effects on the communities – particularly on the lives of women.  In addition to cook stoves that use
less wood and produce less smoke, potable water is captured through community
water pumps. This frees up time that women spent collecting water, which put
them at risk of harm when traveling the long distances needed.  In addition, the Tulube health center reported
that while parasitic infections were the number one reason people sought care
in 1998, today they have moved down to number six.

Gezaghun Gudeta’s maize crop.  Photo credit:  Karen Hardee, PAIGezaghun Gudeta’s maize crop. Photo credit: Karen Hardee, PAI

The residents
are also planning their families through use of contraception.  Couples like Zenhun and his wife Aster
in Tulube are using the contraceptive Depo Provera and are happy with the three
children they have.  “We can
educate and feed them well.”  
They wonder why the government –and non-governmental organizations – has
not been more proactive in ensuring access to family planning, noting the
pressure they face providing for their children on increasingly small farm
plots. Read more stories like Zenhun and Aster’s in PAI’s new report, Linking Population, Fertility and Family Planning with Adaptation to Climate Change: Views
from Ethiopia.”

Rapid population growth, resulting partly from lack of access
to contraceptives
, is straining family and community resources. Young
people in the Wichi catchment area want help through formal education and life
skills training.  Schools, which
often run double shifts lack adequate facilities and books for students.  Education is the cornerstone of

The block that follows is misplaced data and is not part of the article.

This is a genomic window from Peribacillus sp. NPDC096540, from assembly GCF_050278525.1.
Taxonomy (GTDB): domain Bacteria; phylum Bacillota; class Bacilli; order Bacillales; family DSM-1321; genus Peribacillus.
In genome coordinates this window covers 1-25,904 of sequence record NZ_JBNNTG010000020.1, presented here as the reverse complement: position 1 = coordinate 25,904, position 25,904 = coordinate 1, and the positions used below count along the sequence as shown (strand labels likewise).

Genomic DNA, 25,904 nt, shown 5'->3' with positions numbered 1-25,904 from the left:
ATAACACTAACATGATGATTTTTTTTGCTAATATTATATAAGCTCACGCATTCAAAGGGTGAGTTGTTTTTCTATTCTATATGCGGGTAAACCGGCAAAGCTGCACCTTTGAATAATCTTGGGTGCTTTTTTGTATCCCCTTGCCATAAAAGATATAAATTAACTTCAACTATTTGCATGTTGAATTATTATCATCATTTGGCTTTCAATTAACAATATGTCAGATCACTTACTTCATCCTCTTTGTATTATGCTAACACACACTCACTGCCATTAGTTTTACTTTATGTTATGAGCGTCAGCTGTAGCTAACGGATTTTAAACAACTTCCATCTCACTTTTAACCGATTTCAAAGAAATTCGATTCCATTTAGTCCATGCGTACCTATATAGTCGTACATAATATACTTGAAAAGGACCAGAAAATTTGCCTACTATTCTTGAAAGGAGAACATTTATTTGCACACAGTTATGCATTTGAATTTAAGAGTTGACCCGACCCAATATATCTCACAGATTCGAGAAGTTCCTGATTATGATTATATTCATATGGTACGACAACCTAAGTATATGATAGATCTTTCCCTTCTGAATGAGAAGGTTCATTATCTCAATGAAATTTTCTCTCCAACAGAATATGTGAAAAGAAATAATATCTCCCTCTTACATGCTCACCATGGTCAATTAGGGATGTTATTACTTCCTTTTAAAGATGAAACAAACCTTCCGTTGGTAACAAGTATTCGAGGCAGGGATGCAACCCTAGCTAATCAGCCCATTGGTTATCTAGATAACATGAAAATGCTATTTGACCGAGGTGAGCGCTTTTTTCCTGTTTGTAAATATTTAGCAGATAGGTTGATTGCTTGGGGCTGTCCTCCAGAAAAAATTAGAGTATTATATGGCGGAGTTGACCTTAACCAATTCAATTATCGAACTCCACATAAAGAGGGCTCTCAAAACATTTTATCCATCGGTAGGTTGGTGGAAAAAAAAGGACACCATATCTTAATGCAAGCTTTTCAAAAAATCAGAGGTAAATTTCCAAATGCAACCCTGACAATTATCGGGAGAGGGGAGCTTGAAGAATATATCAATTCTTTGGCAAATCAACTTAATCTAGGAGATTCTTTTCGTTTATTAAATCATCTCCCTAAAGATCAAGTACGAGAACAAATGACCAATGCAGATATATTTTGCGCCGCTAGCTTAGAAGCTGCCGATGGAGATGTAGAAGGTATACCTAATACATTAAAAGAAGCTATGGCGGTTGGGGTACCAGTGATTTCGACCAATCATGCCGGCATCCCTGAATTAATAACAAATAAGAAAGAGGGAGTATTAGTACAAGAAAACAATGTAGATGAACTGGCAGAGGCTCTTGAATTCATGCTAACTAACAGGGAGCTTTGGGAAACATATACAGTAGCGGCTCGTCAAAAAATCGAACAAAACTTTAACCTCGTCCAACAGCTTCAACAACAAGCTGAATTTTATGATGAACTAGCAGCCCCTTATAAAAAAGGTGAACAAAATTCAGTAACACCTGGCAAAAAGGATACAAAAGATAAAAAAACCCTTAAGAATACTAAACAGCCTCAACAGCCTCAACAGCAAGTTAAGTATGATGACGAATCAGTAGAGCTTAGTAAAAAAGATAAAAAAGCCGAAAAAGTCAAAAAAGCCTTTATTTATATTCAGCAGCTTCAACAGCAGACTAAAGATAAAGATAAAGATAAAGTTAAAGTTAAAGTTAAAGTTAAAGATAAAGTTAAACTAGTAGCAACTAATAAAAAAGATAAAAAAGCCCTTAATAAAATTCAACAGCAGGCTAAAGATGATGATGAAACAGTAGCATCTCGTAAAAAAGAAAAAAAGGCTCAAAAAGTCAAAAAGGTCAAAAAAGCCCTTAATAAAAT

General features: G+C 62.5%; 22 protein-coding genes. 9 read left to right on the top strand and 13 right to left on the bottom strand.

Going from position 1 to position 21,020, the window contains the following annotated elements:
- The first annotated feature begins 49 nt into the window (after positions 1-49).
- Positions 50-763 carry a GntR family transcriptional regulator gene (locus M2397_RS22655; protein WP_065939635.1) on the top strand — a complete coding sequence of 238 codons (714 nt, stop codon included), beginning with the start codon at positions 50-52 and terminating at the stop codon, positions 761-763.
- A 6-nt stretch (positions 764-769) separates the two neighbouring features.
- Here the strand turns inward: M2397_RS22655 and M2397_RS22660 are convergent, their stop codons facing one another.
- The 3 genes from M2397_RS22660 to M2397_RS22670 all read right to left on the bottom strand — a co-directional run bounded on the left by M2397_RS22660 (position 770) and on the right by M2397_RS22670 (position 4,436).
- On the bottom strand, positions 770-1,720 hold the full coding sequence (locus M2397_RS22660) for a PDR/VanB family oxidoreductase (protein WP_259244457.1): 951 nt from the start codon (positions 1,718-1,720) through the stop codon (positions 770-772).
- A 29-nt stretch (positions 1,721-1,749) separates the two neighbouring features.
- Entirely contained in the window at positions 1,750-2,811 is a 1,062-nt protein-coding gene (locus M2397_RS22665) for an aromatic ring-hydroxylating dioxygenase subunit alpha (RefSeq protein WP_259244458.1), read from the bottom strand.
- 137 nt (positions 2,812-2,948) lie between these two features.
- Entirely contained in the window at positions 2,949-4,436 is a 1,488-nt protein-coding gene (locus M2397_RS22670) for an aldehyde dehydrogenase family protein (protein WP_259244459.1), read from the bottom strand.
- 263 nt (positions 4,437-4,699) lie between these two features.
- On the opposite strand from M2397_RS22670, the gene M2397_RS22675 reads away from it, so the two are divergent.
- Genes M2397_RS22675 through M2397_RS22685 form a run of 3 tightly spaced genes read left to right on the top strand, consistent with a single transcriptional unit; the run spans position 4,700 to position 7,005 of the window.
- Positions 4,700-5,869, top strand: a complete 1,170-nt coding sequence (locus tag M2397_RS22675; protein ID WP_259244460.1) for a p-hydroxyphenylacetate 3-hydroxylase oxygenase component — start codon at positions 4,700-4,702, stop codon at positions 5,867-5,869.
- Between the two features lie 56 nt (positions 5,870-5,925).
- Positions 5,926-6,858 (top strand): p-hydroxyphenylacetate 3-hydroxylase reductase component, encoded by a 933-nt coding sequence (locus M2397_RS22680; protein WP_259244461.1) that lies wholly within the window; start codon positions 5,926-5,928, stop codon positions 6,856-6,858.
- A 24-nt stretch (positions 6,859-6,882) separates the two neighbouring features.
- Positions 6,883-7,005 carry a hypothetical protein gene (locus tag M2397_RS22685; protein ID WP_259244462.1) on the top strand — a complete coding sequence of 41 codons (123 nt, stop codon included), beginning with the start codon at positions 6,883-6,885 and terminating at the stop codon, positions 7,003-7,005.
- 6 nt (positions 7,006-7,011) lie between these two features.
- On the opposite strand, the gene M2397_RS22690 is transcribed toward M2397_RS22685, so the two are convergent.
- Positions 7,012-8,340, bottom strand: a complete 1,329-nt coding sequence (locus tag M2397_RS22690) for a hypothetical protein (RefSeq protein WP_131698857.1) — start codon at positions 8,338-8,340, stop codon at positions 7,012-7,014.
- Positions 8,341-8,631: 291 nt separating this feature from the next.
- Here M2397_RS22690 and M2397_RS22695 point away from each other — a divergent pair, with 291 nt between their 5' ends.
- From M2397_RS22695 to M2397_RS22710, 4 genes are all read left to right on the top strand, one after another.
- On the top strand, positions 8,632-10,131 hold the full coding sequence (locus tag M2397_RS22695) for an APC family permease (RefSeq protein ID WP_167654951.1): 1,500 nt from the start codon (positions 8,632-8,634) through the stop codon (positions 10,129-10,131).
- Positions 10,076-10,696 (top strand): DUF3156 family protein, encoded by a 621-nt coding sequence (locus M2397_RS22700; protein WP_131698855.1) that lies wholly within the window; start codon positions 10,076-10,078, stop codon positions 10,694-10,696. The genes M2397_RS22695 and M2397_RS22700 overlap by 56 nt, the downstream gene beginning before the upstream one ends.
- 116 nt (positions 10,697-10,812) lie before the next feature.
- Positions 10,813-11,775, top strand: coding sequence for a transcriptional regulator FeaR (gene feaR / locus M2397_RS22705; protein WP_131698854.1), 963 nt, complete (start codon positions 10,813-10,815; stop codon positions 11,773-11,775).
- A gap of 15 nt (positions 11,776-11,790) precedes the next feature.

building human capital, and can empower girls and women especially to reshape their
own lives and the lives of their children and families.  Girl’s education goes hand in hand with
access to contraception to help women take control of their own fertility. 

Children in front of a community-built school.  Photo credit:  Karen Hardee, PAIChildren in front of a community-built school. Photo credit: Karen Hardee, PAI

The world’s current approach to climate change adaptation needs
a dose of the social sciences to focus a lens on the human face of climate
change.  In addition to technology,
adaptation approaches require attention to all aspects of people’s lives
through community-based integrated strategies.   Current “PHE” –
population, health and environment – projects offer a promising model.  In Ethiopia, the Consortium for the Integration of PHE, was
established to strengthen these projects. 
In addition to hydropower and early warning systems, among other
technological advances, community social capital needs to be enhanced–
including meeting the needs of youth. 
Individual resilience will be enhanced by strengthening human capital
through education, health, family planning and empowerment.  The people of Ethiopia’s Wichi Wetlands
are a model of how adaptation can work.

Like this story? Your $10 tax-deductible contribution helps support our research, reporting, and analysis.